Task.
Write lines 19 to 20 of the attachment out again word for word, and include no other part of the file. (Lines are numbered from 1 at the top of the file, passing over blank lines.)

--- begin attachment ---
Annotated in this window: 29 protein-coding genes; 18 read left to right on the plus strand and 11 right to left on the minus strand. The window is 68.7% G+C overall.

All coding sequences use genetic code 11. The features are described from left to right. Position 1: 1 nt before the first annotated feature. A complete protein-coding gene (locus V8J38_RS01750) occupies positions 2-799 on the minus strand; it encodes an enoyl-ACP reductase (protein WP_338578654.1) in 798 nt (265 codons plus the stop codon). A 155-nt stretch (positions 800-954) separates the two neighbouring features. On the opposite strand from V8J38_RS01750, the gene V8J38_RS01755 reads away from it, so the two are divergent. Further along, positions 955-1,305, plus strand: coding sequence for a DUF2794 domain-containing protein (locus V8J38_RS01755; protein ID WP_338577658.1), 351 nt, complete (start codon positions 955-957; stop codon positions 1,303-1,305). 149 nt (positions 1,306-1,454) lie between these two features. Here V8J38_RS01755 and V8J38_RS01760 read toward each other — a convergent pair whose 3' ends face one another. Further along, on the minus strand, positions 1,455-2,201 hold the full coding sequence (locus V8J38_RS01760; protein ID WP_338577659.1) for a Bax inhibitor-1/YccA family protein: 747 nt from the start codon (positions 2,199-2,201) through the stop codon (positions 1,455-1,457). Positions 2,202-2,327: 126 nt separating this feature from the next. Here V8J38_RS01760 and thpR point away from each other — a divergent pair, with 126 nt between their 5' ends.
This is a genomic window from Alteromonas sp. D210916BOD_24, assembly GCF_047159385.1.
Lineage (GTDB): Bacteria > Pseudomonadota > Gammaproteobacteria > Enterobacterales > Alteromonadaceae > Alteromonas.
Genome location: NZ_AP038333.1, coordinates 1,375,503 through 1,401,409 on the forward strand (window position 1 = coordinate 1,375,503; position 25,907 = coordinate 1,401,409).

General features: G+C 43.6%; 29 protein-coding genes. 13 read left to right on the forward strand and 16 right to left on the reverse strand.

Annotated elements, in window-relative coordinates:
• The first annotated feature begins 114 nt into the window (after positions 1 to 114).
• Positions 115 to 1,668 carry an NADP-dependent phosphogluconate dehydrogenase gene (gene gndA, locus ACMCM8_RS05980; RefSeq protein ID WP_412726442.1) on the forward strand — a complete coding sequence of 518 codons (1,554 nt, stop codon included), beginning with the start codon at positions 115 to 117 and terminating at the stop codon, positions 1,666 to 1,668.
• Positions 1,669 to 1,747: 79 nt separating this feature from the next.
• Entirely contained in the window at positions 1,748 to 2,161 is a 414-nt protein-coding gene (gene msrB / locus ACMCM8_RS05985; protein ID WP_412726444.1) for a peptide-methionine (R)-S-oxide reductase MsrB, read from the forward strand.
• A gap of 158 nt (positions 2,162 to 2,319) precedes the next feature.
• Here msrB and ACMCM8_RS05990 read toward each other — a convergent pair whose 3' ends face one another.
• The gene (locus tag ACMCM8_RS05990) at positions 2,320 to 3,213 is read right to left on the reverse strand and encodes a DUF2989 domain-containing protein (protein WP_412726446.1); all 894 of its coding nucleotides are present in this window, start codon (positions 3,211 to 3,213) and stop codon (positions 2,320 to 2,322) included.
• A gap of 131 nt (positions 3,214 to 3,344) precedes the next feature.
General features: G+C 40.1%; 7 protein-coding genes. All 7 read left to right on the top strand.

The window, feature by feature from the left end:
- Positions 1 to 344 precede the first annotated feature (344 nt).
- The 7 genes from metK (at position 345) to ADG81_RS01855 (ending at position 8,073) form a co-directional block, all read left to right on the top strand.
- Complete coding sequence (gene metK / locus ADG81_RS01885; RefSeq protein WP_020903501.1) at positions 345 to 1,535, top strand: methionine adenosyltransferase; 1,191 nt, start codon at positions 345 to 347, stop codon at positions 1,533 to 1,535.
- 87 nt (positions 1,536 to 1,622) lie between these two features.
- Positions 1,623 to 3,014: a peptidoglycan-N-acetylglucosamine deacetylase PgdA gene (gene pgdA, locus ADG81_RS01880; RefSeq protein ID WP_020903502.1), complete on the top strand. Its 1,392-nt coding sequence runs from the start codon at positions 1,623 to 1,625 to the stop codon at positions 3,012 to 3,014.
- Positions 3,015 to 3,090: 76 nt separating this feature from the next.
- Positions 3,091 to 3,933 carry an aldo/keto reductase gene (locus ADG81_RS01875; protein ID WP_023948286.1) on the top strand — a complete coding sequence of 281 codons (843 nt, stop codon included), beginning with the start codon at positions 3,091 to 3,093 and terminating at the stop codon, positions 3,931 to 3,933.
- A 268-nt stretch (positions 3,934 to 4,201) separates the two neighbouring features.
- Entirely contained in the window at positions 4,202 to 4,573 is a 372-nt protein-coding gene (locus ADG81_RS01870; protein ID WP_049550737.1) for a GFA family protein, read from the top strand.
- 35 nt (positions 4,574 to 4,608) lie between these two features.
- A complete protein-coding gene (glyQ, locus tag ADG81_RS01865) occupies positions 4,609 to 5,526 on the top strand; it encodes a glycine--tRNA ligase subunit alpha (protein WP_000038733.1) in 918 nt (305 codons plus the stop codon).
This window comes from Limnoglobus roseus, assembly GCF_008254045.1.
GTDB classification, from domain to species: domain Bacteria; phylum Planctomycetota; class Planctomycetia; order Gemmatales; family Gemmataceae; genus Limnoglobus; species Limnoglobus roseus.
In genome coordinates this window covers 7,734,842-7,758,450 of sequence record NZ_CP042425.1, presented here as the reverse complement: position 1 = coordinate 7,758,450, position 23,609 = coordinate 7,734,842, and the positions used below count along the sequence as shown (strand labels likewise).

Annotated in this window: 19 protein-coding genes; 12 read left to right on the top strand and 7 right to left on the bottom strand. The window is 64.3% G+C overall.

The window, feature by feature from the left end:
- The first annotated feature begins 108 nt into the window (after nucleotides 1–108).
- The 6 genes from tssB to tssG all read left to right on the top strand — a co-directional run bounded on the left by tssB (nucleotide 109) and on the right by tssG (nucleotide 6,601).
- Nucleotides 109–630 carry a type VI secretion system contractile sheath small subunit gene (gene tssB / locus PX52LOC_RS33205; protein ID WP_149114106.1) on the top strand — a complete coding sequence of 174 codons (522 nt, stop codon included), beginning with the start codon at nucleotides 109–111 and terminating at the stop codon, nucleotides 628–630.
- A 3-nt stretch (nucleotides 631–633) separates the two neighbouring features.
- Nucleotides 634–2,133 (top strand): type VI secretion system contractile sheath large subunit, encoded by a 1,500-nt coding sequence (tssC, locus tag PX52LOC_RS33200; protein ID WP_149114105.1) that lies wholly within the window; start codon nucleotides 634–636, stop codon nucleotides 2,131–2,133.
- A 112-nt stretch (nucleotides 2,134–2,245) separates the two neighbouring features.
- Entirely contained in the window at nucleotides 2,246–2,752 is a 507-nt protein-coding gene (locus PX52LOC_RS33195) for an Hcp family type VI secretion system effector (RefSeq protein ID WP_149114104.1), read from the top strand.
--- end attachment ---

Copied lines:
- The 7 genes from metK (at position 345) to ADG81_RS01855 (ending at position 8,073) form a co-directional block, all read left to right on the top strand.
- Complete coding sequence (gene metK / locus ADG81_RS01885; RefSeq protein WP_020903501.1) at positions 345 to 1,535, top strand: methionine adenosyltransferase; 1,191 nt, start codon at positions 345 to 347, stop codon at positions 1,533 to 1,535.